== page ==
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RIM gets granted a keyboard and text prediction patent



/ 4 years ago

Samsung and Apple are rapidly expanding their patent portfolios, and going after anyone who infringes upon them in the slightest way. Add to that the immense dominance both Apple and Samsung have over the smartphone market in terms of their growing market shares, and things don’t look that good for other Smartphone vendors like RIM.

It’s been long overdue, but RIM has caught a slight break. RIM have acquired a solid patent for their new smartphone keyboard as well as for a new form of logic based predictive typing. The patented system, rather than simply looking for typos, actively tries to predict what you’re trying to type by examining the context of the words or common expressions.

With this patent acquisition RIM protects itself from other companies looking to start some patent wars, as well as giving RIM the possibility to go after other companies and seek some royalties or competitor bans of their own if they feel other companies steal this innovation from them.

The description of RIM’s new patented innovation can be read below:

A handheld electronic device includes a reduced QWERTY keyboard and is enabled with disambiguation software. The device provides output in the form of a default output and a number of variants. The output is based largely upon the frequency, i.e., the likelihood that a user intended a particular output, but various features of the device provide additional variants that are not based solely on frequency and rather are provided by various logic structures resident on the device.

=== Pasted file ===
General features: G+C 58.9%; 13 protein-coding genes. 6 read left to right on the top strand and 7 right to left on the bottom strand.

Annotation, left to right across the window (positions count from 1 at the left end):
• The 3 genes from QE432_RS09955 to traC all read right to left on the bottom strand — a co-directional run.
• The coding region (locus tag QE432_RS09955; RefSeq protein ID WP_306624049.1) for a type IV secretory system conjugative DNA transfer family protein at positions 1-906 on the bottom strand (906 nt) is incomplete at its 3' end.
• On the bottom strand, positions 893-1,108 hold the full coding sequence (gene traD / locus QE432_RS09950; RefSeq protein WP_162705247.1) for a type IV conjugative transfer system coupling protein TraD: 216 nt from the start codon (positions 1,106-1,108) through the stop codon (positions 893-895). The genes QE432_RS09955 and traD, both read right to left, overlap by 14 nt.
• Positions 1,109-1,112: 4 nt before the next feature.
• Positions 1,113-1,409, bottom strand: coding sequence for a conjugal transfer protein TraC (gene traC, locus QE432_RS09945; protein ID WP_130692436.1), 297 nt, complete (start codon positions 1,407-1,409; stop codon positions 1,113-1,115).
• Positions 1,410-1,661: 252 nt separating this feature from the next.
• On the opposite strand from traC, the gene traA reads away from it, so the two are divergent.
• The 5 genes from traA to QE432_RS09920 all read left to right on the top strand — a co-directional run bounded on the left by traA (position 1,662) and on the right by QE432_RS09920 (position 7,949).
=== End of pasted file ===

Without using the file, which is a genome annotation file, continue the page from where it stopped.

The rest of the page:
The device enables editing during text entry and also provides a learning function that allows the disambiguation function to adapt to provide a customized experience for the user. The disambiguation function can be selectively disabled and an alternate keystroke interpretation system provided. Additionally, the device can facilitate the selection of variants by displaying a graphic of a special <NEXT> key of the keypad that enables a user to progressively select variants generally without changing the position of the user’s hands on the device.

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